“Scooby-Doo, Where Are You!” the ghostly, goofy animated mystery series featuring a ragtag quartet of teenage sleuths and a cowardly Great Dane with a gruff bark who leads the gang in and out of trouble, was a hit from its first episode in 1969.
It would become a Saturday morning staple at a time when broadcasters gave parents a break, and advertisers a bonanza, by devoting programming to children in the early hours of the weekend. And it would grow into one of the most lucrative franchises in the history of animation, making the reputations (but not the fortunes) of its creators, Ken Spears and Joe Ruby.
Mr. Ruby, a longtime writer and producer of animated television shows, died on Wednesday at his home in Los Angeles. He was 87.
His death was confirmed by his wife, Carole.
Mr. Ruby and Mr. Spears had been working mostly as editors at Hanna-Barbera, the leading TV animation studio, when they were charged with creating a show that was a mash-up of “I Love a Mystery,” a popular radio show heard from 1939 to 1944 about three adventure-seeking pals; the 1948 horror-comedy movie “Abbott and Costello Meet Frankenstein”; and “The Many Loves of Dobie Gillis,” the 1959-63 sitcom about a hapless teenager.
The directive, which came from Fred Silverman, then the head of daytime programming at CBS, also asked that a pop song be embedded in each episode, as was done on “The Archie Show.” The idea was for the new series to be soothing and nonviolent, an answer to the moral panic about violence in the media in the wake of Senator Robert F. Kennedy’s assassination, said Kevin Sandler, an associate professor of film and media studies at Arizona State University.
The pop song part didn’t work out. But Mr. Ruby and Mr. Spears hit all the other marks by writing an adorable half-hour comedy-mystery with a lovable and hapless Great Dane — a character modeled, they often said, on the character Bob Hope played alongside Bing Crosby in the “Road” movies. After 15 or so drafts, they realized that the dog, Scooby-Doo, was the star. (The artist was Iwao Takamoto, another Hanna-Barbera veteran, who died in 2007.)
A half-century later, episodes of “Scooby-Doo” are still being broadcast, and it is considered the most spun-off series in the history of television, having spawned other series as well as feature films, video games, comic books and other merchandise, said Mr. Sandler, who is working on a book about the show. In 2004, the show beat “The Simpsons” to set a Guinness record for “most prolific cartoon,” at 350 episodes.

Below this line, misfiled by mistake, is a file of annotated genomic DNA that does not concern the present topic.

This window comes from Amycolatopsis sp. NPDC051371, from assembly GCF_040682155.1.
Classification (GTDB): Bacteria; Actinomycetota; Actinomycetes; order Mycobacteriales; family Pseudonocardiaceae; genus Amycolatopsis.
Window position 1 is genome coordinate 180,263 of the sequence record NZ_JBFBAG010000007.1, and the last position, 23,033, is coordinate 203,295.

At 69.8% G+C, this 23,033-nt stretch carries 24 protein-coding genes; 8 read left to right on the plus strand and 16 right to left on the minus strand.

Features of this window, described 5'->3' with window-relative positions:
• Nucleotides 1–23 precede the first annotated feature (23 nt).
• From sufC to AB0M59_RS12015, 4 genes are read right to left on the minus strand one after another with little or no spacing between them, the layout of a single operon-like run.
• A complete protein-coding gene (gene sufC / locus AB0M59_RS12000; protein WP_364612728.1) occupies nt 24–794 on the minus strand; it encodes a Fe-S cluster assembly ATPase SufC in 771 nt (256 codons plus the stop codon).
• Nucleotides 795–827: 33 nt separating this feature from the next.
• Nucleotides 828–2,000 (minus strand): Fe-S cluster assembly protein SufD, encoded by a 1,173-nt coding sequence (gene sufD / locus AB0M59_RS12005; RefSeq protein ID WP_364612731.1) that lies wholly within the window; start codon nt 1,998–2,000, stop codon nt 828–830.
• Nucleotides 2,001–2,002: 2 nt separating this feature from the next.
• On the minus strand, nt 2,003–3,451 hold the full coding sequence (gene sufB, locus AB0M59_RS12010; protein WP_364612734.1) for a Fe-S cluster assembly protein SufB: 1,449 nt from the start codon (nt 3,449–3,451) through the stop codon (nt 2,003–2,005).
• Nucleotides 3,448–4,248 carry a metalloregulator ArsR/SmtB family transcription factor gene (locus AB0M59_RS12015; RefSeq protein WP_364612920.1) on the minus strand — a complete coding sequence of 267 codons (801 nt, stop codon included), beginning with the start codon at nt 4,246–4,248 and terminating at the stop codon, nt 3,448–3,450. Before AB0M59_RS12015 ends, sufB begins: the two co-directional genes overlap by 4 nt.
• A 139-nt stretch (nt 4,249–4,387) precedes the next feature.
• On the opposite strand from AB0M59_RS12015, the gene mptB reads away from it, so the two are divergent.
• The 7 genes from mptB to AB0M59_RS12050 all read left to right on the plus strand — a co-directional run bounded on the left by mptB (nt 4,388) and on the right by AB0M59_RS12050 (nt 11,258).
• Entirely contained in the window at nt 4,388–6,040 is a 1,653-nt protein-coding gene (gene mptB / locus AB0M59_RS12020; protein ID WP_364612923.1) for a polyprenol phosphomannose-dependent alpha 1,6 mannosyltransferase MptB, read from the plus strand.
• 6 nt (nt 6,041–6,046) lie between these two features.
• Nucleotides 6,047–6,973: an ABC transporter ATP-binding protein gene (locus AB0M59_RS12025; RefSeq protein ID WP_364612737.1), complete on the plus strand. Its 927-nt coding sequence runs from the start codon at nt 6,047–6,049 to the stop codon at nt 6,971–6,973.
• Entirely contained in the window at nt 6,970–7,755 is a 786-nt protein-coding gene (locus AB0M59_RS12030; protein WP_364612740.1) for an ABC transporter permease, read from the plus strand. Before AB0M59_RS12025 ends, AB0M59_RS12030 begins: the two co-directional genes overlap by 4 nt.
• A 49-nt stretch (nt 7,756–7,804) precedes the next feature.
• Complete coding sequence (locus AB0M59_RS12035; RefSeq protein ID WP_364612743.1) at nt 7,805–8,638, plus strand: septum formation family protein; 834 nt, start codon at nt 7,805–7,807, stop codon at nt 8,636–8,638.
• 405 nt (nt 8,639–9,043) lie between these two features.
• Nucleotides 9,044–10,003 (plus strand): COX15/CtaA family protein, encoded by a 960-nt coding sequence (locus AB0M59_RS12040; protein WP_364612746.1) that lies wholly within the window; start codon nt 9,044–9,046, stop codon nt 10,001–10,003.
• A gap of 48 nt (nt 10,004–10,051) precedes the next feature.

It has inspired fans in every decade, who cleaved to characters like the beatnik slacker Shaggy (based on Maynard G. Krebs from “Dobie Gillis”) and the bespectacled brainiac, Velma, who would become a lesbian heroine.
But Mr. Spears and Mr. Ruby never felt they received their creative due for the show.
Cartoons were considered work for hire, said Mr. Ruby’s son Cliff, and studios did not go out of their way to promote individual writers or artists.
Joseph Clemens Ruby was born in Los Angeles on March 30, 1933. His father, Carl, was a neurosurgeon; his mother, Mildred (Feinberg) Ruby, was a homemaker.
He joined the Navy after high school and served during the Korean War as a sonar operator on a destroyer; he later joined the Marines as a reservist. He had been drawing cartoons since high school and got his start in the business at Disney in the mid-1950s, moving quickly from the animation department to the sound department, where he found more opportunities. He then went to work for Hanna-Barbera, where he met Mr. Spears.
Hanna-Barbera was a relatively small studio at the time that was short of writers, and the pair started submitting gags and scripts on spec. They became network darlings and were the particular favorites of Mr. Silverman, said Mark Evanier, a television writer who later worked for Mr. Spears and Mr. Ruby. When Mr. Silverman moved to ABC, he took Mr. Spears and Mr. Ruby with him, and in 1977 he helped them set up their own studio.
Over the next 20 or so years, Ruby-Spears Productions created a slew of animated programs, among them “Thundarr the Barbarian,” starring a musclebound hero and set in a postapocalyptic future, and “Fangface,” featuring a lovable werewolf and a gang of teenagers — like “Scooby-Doo,” but with complications. The company also produced a reboot of “Alvin and the Chipmunks” and many other shows.
“He was a wonderful story man,” Margaret Loesch, a veteran producer of children’s television, said of Mr. Ruby. “And he took chances on new writers, encouraging them and mentoring them.”
In addition to his wife and his son Cliff, Mr. Ruby is survived by another son, Craig, and two daughters, Deanna Zevin and Debra Winsberg. His brother Daniel died a number of years ago.
Carole Ruby recalled that when she and Mr. Ruby had been married for a year, Mr. Ruby’s father gave them $50 as an anniversary present. He gave them cash, he said, because he was certain his son was never going to make it as an artist.